TPP countries (including the U.S.) combined.
What's ironic is that
New Zealand and
Australia, the media darlings of international trade, whom
we are encouraged to emulate, import no chicken.
Makes a Difference to
332,006 total jobs
$11.3 billion in farm cash receipts
$27.5 billion to Canada's GDP
$6.4 billion in taxes
Management Will Not Lower Consumer Prices
In countries where supply management has been dismantled, such as
New Zealand, prices have actually gone up for consumers,
while revenue for farmers has gone down or stayed the same.
The average domestic
price for two litres of milk in New Zealand jumped 11.3% from May 2013
to May 2015, despite being a major milk exporter, and having one of the
lowest costs of production in the world.
Nielsen's global price comparison (52 weeks ending December 2014)
shows milk is about $1.30 a litre for Canadian fresh milk, which
compares well with the 1.83 in New Zealand, and 1.81 in France, 1.15 in
the United States, 1.19 in Germany, while China's prices are more
expensive at $2.35 a litre.
Even in Canberra, Australia's capital, 30 eggs cost $6.69 CAD while,
at the same time, they cost $5.99 in Ottawa.
Presuming and promising lower prices prematurely assumes that
retailers will pass on lower prices to consumers.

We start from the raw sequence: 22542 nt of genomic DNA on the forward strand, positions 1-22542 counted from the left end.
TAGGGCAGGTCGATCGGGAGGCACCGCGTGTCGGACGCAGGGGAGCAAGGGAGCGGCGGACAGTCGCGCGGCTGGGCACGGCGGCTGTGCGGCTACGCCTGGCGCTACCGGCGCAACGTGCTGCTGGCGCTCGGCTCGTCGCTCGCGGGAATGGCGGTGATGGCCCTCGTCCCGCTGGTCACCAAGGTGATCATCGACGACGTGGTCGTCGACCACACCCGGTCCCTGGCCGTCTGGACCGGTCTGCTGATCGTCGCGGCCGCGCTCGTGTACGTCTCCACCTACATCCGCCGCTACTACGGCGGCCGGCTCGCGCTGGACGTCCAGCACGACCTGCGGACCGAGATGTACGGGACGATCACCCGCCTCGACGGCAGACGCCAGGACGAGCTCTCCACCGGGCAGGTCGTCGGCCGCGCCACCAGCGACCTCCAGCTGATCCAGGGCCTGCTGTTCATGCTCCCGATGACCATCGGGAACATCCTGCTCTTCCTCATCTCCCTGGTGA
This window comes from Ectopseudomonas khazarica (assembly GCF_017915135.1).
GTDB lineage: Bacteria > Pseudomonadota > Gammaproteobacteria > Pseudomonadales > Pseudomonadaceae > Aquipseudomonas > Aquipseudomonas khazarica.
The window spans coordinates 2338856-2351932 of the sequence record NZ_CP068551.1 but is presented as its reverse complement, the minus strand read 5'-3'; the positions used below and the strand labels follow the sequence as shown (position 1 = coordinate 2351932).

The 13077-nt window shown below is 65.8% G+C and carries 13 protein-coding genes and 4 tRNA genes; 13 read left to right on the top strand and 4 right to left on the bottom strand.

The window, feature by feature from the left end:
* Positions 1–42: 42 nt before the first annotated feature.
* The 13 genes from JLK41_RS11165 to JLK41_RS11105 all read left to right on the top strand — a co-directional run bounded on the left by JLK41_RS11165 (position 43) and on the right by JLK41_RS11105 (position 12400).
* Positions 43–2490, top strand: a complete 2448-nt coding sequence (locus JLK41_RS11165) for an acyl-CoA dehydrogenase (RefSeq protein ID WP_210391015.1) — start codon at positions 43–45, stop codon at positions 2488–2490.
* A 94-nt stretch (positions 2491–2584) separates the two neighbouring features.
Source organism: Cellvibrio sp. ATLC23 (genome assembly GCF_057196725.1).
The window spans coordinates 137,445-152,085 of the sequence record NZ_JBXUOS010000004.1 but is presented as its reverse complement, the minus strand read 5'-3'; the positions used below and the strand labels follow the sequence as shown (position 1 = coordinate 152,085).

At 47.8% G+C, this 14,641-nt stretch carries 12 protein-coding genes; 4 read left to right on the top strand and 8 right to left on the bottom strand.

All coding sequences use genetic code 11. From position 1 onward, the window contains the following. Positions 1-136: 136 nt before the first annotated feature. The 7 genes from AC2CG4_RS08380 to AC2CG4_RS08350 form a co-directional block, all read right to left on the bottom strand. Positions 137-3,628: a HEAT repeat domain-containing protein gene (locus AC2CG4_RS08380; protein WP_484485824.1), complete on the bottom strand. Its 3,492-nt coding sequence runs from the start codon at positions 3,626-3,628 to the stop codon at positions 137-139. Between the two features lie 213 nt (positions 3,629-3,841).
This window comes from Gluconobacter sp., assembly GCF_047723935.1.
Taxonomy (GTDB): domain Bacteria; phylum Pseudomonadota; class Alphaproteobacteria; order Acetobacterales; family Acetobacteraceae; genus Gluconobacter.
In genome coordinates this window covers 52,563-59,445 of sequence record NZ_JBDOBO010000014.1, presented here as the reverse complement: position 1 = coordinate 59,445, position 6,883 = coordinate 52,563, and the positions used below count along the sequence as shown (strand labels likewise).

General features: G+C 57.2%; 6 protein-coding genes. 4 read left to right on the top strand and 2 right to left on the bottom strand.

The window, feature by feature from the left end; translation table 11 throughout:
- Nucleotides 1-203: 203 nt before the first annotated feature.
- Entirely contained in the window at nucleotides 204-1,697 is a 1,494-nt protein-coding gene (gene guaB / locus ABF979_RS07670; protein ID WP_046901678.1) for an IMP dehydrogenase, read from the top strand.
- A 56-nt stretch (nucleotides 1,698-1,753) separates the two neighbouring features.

Supply Management Helps Food Safety Systems Work
Canadian farmers are known worldwide for their stringent food safety
systems. Not all farmers outside of
Canada adhere to the same standards.
Dairy, poultry and egg
farmers are obligated to follow strict on-farm programs that ensure that
the highest on-farm standards are followed, from food safety to
biosecurityand supply management allows them to be enforced.
is Risk Management
Supply managed farmers are able to avoid bust periods that can
happen for reasons like animal disease (both domestic and
international), which often force other farm sectors to use government
support programs and subsidies in order to ride out the storm.
In a recent interview,
Ontario Agriculture Minister,
Jeff Leal, credited supply
management for saving rural
Ontario from "total collapse" during an outbreak of BSE
because stable revenues from one sector allowed all the other businesses
that serve farmers to ride out the downturn.
There are more than
1,000 egg farms in
Canada in all parts of the country with an average flock
size of about 23,000 compared to about 200 farms in the U.S.
concentrated mainly in a few states with an average flock size of 1.5
million. Thanks to supply management, which has assured the stability of
the family farm, when a crisis like high path Avian Influenza hits in
Canada, farmers can contain, mitigate and buffer Canadian
consumers and protect our animals, without the uncertainty of relying on
Get the Facts
Farmers are growing increasingly concerned about having their
industries misrepresented in certain media. It's time that people had
the facts or at the very least, the other side of the story.
For more information
on how supply management works for
Canada and Canadians, please refer to the following sites: